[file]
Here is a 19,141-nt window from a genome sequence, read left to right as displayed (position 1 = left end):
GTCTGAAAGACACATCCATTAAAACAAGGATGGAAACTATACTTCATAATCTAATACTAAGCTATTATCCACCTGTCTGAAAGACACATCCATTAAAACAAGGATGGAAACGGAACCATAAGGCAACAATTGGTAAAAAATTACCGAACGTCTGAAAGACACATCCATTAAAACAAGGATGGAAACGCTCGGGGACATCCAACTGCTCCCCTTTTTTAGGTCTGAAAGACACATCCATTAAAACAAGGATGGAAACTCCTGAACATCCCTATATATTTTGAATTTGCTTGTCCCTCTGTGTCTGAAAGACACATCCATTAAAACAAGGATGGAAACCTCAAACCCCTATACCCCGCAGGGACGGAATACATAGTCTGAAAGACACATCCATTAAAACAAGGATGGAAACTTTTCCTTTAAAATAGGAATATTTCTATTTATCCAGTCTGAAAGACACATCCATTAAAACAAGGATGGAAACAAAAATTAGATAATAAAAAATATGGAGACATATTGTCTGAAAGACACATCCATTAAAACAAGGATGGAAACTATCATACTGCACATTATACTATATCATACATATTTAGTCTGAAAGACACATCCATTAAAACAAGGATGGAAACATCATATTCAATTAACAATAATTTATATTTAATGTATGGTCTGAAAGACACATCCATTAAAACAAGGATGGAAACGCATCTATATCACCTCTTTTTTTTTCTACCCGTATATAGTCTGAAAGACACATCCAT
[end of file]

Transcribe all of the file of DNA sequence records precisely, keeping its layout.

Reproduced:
Here is a 19,141-nt window from a genome sequence, read left to right as displayed (position 1 = left end):
GTCTGAAAGACACATCCATTAAAACAAGGATGGAAACTATACTTCATAATCTAATACTAAGCTATTATCCACCTGTCTGAAAGACACATCCATTAAAACAAGGATGGAAACGGAACCATAAGGCAACAATTGGTAAAAAATTACCGAACGTCTGAAAGACACATCCATTAAAACAAGGATGGAAACGCTCGGGGACATCCAACTGCTCCCCTTTTTTAGGTCTGAAAGACACATCCATTAAAACAAGGATGGAAACTCCTGAACATCCCTATATATTTTGAATTTGCTTGTCCCTCTGTGTCTGAAAGACACATCCATTAAAACAAGGATGGAAACCTCAAACCCCTATACCCCGCAGGGACGGAATACATAGTCTGAAAGACACATCCATTAAAACAAGGATGGAAACTTTTCCTTTAAAATAGGAATATTTCTATTTATCCAGTCTGAAAGACACATCCATTAAAACAAGGATGGAAACAAAAATTAGATAATAAAAAATATGGAGACATATTGTCTGAAAGACACATCCATTAAAACAAGGATGGAAACTATCATACTGCACATTATACTATATCATACATATTTAGTCTGAAAGACACATCCATTAAAACAAGGATGGAAACATCATATTCAATTAACAATAATTTATATTTAATGTATGGTCTGAAAGACACATCCATTAAAACAAGGATGGAAACGCATCTATATCACCTCTTTTTTTTTCTACCCGTATATAGTCTGAAAGACACATCCAT